There were over four and a half billion internet users across the world as of January 2020 and that number is only expected to grow as technology becomes more advanced and more accessible continuously. Of that traffic, organic SEO is the dominant source, accounting for a whopping 53% of trackable internet use.1
Clearly, search engine optimization (SEO) should still be a major factor in your business marketing strategy. But the landscape of SEO is changing, in large part due to a shift in Google’s focus for how they rank internet listings in their search results. Local SEO is monopolizing a larger portion of the top internet search results as Google prioritizes listings differently based on user data.
But what is local SEO exactly, and how does that differ from the regular, everyday SEO strategies we’re used to hearing about? That’s what we’re going to share with you in this article. Should you be focusing more on your local SEO strategy? Let’s find out:
The Changing Landscape of SEO
Google accounts for about 73% of desktop search traffic and almost 93% of mobile searches.1 That’s a huge monopoly on internet usage and represents the impact they have on the evolving landscape of the internet. If Google makes changes, we’re going to feel it. But Google’s shift to focusing more on local SEO and less on generalized, global listings is instigated by the masses – they listen to their users.
Google has begun to focus more on mobile optimization because people are using their phones more than their desktops to search (52% of web traffic worldwide is mobile). Google is focusing more on local SEO because searches starting with “near me” have increased by an incredible 900% over the last few years. In fact, 86% of people actually look up the physical location of a business on Google Maps2 after completing a search.
So, if you’re wondering whether you should be shifting more to a local SEO focus, the answer is clearly YES.
A Brief Explanation of SEO Strategy
When someone wants to find specific information these days, the obvious place to start is with an online search. As a business, SEO will help you be there to meet them with the information they’re looking for. Optimizing your website and other online resources for SEO involves using various on- and off-page strategies to boost your business’s rankings in relevant search results.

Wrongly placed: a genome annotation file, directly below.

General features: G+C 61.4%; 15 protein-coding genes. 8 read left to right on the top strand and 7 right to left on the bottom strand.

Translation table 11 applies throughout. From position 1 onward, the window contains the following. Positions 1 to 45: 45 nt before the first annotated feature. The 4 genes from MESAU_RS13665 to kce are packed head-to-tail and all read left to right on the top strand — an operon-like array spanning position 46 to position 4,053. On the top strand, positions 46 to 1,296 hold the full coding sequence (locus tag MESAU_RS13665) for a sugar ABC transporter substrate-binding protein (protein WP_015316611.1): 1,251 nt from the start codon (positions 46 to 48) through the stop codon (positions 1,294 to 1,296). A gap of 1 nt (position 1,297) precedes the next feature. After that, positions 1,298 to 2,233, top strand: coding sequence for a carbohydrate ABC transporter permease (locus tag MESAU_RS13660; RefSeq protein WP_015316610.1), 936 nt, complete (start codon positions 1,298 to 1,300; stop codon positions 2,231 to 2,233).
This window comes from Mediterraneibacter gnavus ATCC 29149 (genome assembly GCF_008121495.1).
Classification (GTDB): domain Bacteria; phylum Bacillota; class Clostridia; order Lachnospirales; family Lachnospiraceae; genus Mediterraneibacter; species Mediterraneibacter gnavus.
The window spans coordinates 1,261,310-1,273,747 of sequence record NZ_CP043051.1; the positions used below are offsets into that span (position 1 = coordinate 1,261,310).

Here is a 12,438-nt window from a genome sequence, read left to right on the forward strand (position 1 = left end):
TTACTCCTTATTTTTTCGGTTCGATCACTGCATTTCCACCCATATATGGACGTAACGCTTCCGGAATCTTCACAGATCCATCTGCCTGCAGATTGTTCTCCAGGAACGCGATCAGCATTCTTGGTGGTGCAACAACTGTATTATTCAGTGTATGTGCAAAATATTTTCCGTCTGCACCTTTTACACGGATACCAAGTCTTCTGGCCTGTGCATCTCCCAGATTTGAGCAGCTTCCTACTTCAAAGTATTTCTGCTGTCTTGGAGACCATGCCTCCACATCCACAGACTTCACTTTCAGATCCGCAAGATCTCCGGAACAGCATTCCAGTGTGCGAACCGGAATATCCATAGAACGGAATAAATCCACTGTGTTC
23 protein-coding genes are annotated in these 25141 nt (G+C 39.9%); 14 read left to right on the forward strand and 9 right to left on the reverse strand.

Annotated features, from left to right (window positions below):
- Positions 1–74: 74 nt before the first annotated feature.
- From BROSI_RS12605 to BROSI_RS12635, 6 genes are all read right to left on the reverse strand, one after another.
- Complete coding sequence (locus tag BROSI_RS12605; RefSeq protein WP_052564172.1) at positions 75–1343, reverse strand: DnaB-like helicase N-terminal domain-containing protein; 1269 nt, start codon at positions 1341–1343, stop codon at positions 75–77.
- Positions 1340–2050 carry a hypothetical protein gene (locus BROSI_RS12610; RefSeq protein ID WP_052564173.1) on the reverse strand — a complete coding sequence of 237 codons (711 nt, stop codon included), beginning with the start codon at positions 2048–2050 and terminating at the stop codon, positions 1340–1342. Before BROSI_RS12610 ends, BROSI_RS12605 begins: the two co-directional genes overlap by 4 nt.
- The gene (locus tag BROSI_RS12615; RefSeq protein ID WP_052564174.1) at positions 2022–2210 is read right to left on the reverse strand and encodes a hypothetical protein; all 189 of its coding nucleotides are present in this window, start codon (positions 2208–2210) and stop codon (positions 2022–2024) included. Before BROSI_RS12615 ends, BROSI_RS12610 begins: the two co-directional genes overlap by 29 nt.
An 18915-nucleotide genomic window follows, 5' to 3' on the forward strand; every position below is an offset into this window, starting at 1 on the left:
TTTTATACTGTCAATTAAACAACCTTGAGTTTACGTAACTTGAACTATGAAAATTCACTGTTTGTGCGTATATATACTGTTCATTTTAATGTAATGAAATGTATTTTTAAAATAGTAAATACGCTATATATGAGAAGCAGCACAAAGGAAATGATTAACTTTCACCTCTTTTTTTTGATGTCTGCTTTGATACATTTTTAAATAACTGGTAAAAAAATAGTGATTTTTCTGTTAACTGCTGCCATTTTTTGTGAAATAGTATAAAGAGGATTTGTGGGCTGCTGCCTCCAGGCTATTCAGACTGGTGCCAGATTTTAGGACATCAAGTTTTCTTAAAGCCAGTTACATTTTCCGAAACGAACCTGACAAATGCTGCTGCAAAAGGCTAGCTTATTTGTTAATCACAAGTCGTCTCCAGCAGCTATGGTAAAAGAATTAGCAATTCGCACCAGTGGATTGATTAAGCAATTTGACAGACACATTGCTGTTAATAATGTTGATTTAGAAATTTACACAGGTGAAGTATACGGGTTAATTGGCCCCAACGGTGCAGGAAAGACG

The hierarchy of a search will look something like this:
- At the very top of results will be a number of related paid advertisements marked with “Ad” labels.
- Below the ads, may be a number of special interactive results that will provide users with helpful information related to their search without having to click through to a website. These are called SERP features and often include “call-to-actions” such as offering a Map where they can click-through to get driving directions, showcasing contact information with click-to-call phone numbers, offering videos which are watchable in feed, or a drop down list of FAQs, etc.
- Finally, a list of unpaid search results using keywords and phrases relevant to the search will show.
To get your business to the top of these search results and increase the chances that you’ll win a user’s interest, you’ll need to utilize a number of SEO strategies. This may include targeting specific keywords and phrases, creating in-depth content about relevant topics, using backlinks to increase your authority, and taking steps on the back end of your website to increase load speed, simplify navigation, and minimize code.
Ultimately, optimizing your SEO will guide more users to your business and that leads to conversions. Both traditional and local SEO work this way and use similar strategies.
SEO vs Local SEO Part 2 - What’s the difference?
Read on to Part 2 of the SEO vs. Local SEO series to discover what the difference really is between the two and what steps you can take to maximize your SEO potential.
Sources: 1“Search Engine Marketing Statistics 2020” by Joanna Carter for Smart Insights, Feb. 18, 2020; 2” The Ultimate List of Marketing Statistics for 2020” by HubSpot